Are Bald Eagles Endangered? 5 Facts About America's Bird and How Many Are Left
When the founding fathers chose the bald eagle as the national symbol in 1782, there were as many as 100,000 nesting pairs of eagles in the United States. Found in every continental state, bald eagles were prevalent nationwide. Since that time, however, the eagle has not thrived within the country — despite the fact that it is the national bird.
For many years, bald eagles (Haliaeetus leucocephalus) were critically endangered in the United States. Seen as dangerous predators, the birds were slaughtered extensively as they were believed to kill livestock. The bald eagle was so despised that Alaska enacted a bounty for the birds from 1917-1959, and paid hunters for each carcass they turned in. As industrialization rose and forests were clearcut for farmland, the resulting decreases in habitat and food also handicapped eagle populations nationwide.
The Eagle’s Brush with Extinction
By 1940, the bald eagle population was so threatened that Congress passed the Bald Eagle Protection Act, which prohibits anyone from killing, taking, capturing, or disturbing the birds or their feathers, eggs, and nests without a permit. Steep penalties were enacted for violations of the act, with current penalties ranging from a fine of $100,000 to a year in prison.
Despite the passage of the act, the birds did not rebound. In the mid-1940s, the introduction of Dichlorodiphenyltrichloroethane (DDT) devastated the eagle population. The insecticide affected eagle eggs, causing them to become incredibly thin and easily breakable, handicapping the population’s ability to stabilize. By 1963, there were only 417 nesting pairs of eagles in the lower 48 states. In 1967, the bald eagle was classified as an endangered species under the Endangered Species Preservation Act.
The Bald Eagle’s Recovery
The future brightened for bald eagles in 1972 when the Environmental Protection Agency (EPA) banned DDT in the United States. While DDT was out of the picture, lead poisoning was still a concern for eagles, that would eat waterfowl or other animals containing lead shot. However, in 1987, the U.S. Fish and Wildlife Service enacted a nationwide ban on lead shot, with full compliance required by 1991. These changes began to help the population slowly rebound, and by 1996, the eagle’s conservation status was changed from endangered to threatened.
In 2007, bald eagle populations grew to an estimated 10,000 nesting pairs in the United States. These numbers were high enough that the bird was removed from the federal threatened and endangered species list entirely.
And the numbers have continued to climb. Thanks to the continued protection and conservation efforts, in 2020 the bald eagle population rose to 316,700 eagles, with 71,400 nesting pairs. While these numbers do not yet reach historic population values, it is a positive sign that the eagle population is heading in the right direction. As the number of these majestic birds grows, there are many interesting things to learn about them. Here are five facts about America’s bird.
1. Young Bald Eagles Aren’t “Bald”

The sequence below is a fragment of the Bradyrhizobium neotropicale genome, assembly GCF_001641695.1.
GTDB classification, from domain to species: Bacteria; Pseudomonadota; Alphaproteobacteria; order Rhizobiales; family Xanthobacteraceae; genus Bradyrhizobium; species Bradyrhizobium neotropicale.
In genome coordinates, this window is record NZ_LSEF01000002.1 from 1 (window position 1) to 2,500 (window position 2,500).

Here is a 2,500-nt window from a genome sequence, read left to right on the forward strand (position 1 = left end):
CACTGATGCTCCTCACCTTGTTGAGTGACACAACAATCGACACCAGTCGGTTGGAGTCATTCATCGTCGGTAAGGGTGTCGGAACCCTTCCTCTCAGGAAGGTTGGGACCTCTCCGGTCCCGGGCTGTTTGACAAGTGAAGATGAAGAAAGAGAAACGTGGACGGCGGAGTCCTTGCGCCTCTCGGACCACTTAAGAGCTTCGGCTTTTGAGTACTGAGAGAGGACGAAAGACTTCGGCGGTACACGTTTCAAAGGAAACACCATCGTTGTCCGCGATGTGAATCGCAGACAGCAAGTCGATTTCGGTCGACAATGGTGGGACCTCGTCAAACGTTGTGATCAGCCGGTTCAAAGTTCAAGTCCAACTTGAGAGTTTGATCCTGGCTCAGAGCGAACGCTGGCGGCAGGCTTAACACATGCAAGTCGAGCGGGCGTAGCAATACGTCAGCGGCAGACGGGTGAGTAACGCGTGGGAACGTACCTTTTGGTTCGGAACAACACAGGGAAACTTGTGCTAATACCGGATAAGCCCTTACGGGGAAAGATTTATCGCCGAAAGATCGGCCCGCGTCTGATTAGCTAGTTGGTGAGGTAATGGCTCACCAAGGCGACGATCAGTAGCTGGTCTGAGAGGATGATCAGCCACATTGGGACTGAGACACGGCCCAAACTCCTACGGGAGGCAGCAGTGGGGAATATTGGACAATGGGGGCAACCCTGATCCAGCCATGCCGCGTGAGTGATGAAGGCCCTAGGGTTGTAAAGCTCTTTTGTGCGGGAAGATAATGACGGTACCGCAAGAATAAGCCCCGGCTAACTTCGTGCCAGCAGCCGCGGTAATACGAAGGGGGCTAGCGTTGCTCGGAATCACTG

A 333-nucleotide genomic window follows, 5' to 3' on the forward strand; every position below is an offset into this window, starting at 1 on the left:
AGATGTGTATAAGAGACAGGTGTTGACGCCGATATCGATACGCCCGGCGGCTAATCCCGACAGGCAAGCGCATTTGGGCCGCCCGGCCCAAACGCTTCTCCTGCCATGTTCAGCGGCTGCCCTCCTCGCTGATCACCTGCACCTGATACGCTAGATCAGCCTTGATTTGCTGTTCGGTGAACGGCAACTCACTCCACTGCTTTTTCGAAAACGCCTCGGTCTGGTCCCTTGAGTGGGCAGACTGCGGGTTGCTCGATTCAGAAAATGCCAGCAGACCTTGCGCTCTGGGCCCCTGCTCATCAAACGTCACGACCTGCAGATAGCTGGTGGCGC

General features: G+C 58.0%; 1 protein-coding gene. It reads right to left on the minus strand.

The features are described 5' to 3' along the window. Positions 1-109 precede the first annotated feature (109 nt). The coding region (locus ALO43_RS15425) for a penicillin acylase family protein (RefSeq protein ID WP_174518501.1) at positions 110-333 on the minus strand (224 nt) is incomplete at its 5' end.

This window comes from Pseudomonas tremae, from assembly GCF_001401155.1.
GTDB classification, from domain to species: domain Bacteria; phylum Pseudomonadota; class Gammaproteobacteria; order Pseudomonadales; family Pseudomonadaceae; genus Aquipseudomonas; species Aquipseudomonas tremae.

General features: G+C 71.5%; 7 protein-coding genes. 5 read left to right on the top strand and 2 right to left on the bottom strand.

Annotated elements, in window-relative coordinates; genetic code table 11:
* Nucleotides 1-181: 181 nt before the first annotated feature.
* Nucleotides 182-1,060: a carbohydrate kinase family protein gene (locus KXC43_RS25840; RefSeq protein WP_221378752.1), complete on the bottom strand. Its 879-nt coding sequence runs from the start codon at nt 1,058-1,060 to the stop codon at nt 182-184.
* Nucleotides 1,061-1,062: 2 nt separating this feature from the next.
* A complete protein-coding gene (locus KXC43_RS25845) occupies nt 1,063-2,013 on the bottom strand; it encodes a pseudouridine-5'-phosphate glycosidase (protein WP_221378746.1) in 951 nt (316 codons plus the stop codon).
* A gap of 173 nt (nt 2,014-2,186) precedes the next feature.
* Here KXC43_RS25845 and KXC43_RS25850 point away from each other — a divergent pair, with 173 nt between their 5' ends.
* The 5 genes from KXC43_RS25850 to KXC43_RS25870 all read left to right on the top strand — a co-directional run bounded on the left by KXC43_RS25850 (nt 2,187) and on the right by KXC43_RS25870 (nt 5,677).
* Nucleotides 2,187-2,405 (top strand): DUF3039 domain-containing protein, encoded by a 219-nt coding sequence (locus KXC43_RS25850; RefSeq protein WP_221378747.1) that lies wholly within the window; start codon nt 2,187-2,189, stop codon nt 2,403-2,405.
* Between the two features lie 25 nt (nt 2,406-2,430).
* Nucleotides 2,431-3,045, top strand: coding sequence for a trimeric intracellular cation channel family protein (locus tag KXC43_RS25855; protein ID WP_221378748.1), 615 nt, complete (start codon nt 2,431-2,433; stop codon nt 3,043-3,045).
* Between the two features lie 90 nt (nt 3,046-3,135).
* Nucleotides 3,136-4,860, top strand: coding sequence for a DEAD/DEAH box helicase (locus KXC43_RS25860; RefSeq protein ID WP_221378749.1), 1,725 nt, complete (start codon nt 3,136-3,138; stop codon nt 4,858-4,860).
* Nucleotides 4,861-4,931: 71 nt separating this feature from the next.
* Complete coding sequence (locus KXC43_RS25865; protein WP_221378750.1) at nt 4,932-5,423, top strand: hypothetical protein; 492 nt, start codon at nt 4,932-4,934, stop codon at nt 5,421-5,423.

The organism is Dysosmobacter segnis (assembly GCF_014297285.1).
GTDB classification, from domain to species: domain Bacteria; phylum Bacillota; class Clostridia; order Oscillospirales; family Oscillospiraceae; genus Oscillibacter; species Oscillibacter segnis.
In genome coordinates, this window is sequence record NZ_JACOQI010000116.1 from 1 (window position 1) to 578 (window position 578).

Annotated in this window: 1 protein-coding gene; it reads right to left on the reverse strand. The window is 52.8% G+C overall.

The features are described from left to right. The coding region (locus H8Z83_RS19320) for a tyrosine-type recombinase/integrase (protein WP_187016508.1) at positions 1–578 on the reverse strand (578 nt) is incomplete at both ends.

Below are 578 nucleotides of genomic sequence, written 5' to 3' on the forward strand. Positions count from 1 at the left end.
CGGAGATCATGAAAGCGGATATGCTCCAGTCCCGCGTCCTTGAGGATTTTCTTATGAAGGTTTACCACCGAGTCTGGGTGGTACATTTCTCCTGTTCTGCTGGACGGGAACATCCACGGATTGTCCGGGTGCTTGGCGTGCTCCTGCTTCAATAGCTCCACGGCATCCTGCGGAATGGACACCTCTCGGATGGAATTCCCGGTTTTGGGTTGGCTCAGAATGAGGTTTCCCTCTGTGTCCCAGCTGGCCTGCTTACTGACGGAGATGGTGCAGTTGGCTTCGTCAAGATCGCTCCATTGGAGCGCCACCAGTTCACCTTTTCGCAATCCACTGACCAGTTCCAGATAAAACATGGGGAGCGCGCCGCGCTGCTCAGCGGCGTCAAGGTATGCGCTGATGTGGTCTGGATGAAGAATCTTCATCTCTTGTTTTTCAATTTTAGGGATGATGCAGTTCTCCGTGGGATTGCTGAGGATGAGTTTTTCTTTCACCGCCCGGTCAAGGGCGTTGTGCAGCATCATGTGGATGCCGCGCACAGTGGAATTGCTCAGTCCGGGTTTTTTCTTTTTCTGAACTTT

Bald eagles aren’t actually bald but have white feathers on their heads that contrast with their dark bodies. However, hatchling and juvenile birds do not have white heads but are dark brown in color. The white head feathers develop around 4-6 years of age when the eagles mature.
2. Mom Chooses the Nesting Site
While both the male and female eagle work together to build a nest, the female decides where the nest will be located. Once she has identified the perfect spot, they both go to work collecting large sticks, moss, grass, or sod to create the nest. When it comes to making a nest, eagles go big. Some eagle nests have a 10-foot radius, and weigh up to 2,000 pounds. If the eagles like the nesting site, they may return to the same nest in subsequent years. Each year, they continue to add on and expand the original nest. Bald eagles mate for life, so the same pair will continue to breed and nest together.
3. Fish is a Favorite Food (But They Aren’t Picky)
Fish is the bald eagle’s favorite food. As such, the birds commonly live in areas near lakes or other locations where fish are abundant. However, these birds are opportunistic, and won’t turn down other meals. Eagles will also eat waterfowl, sea birds, small mammals, turtles, and even carrion such as roadkill.
4. They Live a Long Time
The average lifespan of a bald eagle is around 15 to 25 years in the wild. The oldest wild banded eagle on record died in a car collision in 2015 at 38 years old. In captivity, the birds can live for 30-50 years.
5. They Can Fly Hundreds of Miles
If there is ample food and other resources in their area, many bald eagles won’t migrate. However, in the winter some eagles will migrate south to find more plentiful food sources. Telemetry studies have found that migrating eagles can fly up to 225 miles in one day, though the average flight distance is around 100 miles per day. These birds typically fly at speeds of around 20-40 miles per hour but can dive at speeds up to 100 miles per hour.
Summary of Facts About Bald Eagles
|1. Bald eagles aren’t hatched bald||Bald eagles develop their distinctive white feathers when they reach maturity at 4-6 years old.|
|2. Mom chooses the nest site||While the male and female work together to build the nest, she chooses the location for the nest.|
|3. Fish is a favorite food||Bald eagles prefer eating fish, but will also eat birds, small mammals, turtles, and even carrion.|
|4. Bald eagles live a long time||The average lifespan in the wild is 15-25 years, though one wild bird was recorded to be 38 years old when it died.|
|5. They can fly hundreds of miles||Bald eagles can fly up to 225 miles per day during migration.|